Tardigrades are near-invincible, microscopic lifeforms found from the heights of the Himalayas to the depths of the world’s oceans. Researchers also suspect that they might be prolific kleptomaniacs, stealing DNA from other organisms; a study released last year said that their DNA was one-sixth foreign.
While it is not actually unusual for DNA in a creature to have been partly imported from a foreign source – at least 8 percent of human DNA is actually comprised of ancient viruses, after all – one-sixth is a heck of a lot. A new study published in the journal Proceedings of the National Academy of Sciences has cast some doubt on this, claiming that nearly all of this “foreign DNA” is actually just bacterial contamination, with just 1 percent being stolen.
Sometimes known as water bears or moss piglets, these wriggly fellows are as adorable as they are remarkable. They can be sent into the cold vacuum of space, squashed under 600 times the normal atmospheric pressure, or left frozen in a glacier for decades, and they’ll be absolutely fine as long as they keep hydrated. Even if you actually dry them out, they become glass in order to enter a state of “suspended animation.”
Although their evolutionary history is uncertain, scientists estimate that they’ve been part of a larger group of critters around for at least 520 million years. This means that these microscopic beasts have possibly survived at least five mass extinctions events, including the one that killed off at least 90 percent of all life on Earth 252 million years ago. What exactly gives them the ability to be so resilient in the face of extreme environmental and ecological change?
It looks like they aren’t as much of a thief as scientists previously thought: Their genetic sequence, top left, shows very little foreign DNA. Aziz Aboobaker & Mark Blaxter
Some have looked to a study released last December, which claimed that these little creatures are able to steal the genes of other organisms. One tardigrade species, Hypsibius dujardini, was revealed to have foreign DNA incorporated into its genome – roughly one-sixth. These 6,000 extra genes were acquired by a process known as “horizontal gene transfer,” where DNA is given to, or stolen by, other organisms without involving reproduction.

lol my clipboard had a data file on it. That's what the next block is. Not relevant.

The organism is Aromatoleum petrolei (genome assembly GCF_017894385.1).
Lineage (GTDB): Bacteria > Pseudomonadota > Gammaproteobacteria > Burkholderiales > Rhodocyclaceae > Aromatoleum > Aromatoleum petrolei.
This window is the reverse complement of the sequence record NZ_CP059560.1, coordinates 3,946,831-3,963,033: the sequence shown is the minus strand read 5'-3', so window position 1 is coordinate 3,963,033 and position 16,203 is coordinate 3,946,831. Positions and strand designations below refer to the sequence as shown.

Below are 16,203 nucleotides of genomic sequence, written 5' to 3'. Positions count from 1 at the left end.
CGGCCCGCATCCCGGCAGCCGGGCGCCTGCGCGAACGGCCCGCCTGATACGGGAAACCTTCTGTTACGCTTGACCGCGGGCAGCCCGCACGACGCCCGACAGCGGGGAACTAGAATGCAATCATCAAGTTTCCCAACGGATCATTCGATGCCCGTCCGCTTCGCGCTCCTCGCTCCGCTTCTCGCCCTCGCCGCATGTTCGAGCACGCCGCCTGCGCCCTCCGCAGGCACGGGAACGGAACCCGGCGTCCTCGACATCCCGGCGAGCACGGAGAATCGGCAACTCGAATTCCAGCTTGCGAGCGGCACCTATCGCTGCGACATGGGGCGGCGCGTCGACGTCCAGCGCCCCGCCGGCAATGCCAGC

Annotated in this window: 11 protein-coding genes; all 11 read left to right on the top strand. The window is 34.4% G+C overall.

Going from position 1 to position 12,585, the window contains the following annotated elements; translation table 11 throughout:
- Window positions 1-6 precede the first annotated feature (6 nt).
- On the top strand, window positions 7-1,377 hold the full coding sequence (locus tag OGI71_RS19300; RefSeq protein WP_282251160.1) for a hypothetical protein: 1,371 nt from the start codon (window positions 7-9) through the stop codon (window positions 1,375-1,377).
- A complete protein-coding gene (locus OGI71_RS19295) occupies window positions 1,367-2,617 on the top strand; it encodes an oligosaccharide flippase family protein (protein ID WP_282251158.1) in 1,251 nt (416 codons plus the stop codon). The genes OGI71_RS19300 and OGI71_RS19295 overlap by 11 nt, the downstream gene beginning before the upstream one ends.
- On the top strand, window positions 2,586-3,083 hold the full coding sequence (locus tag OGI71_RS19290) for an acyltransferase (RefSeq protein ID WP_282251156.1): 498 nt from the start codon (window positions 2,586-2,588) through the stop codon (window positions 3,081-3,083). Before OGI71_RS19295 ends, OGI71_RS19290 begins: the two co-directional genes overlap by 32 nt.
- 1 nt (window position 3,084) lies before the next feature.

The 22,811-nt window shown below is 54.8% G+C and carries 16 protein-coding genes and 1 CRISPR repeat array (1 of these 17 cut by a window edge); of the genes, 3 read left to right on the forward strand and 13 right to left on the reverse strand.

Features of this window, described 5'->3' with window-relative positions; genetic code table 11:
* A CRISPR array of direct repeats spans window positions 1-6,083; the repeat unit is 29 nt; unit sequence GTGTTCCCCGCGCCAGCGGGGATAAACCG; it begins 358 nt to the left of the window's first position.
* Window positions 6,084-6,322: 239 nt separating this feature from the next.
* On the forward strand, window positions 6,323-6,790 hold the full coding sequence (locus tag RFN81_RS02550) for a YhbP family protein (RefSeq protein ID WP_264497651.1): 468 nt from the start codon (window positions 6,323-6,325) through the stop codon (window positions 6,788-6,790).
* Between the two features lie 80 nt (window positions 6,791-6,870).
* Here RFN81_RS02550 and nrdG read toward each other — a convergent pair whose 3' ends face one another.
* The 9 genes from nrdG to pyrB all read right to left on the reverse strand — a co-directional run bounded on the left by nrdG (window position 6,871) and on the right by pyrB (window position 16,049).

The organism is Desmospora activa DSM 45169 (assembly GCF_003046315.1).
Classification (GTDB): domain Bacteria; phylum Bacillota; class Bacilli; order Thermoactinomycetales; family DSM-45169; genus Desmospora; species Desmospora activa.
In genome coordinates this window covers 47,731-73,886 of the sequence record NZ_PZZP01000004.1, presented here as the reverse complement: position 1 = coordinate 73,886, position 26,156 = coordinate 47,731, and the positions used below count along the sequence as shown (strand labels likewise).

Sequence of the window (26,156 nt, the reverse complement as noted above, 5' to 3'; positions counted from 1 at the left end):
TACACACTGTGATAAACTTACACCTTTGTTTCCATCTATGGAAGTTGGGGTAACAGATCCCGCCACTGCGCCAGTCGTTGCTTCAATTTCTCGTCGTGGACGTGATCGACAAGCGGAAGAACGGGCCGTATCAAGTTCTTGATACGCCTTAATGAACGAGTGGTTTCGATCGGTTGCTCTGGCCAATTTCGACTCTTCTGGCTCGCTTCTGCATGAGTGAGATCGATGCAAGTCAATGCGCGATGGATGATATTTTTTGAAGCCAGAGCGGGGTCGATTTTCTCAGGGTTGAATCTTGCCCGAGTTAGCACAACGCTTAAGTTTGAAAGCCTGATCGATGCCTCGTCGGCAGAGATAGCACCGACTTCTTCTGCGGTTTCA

In the case of these tardigrades, when they're dried out, their cell membranes are often broken and leaky. This allows DNA from the environment to sneak inside, allowing them to make it part of their DNA when they rehydrate and repair themselves. It’s possible that it’s this successful DNA acquisition that’s allowed them to become so adaptable to so many environments.
This new study, led by the University of Edinburgh, looked at the genome of the very same species of tardigrade, and has come to a radically different conclusion: It’s almost all bacterial contamination, and the previous study failed to eliminate these contaminants from their genome sequence data. Their independent analysis suggests just one percent of this tardigrade’s DNA is foreign.
“We hope this paper will finally correct the scientific record,” Professor Mark Blaxter, an evolutionary biologist at the University of Edinburgh and coordinator of the study, said in a statement. “Tardigrades are amazing organisms, but these suggestions about their DNA were a step too far, even for their eight legs.”
What is still true, though, is that these animals are some of the most adaptable, hardy creatures known to science. If it’s not foreign DNA that’s giving them their near-invincibility, then it must be their own.
Main image credit: Katexic Publications/Flickr; CC BY 2.0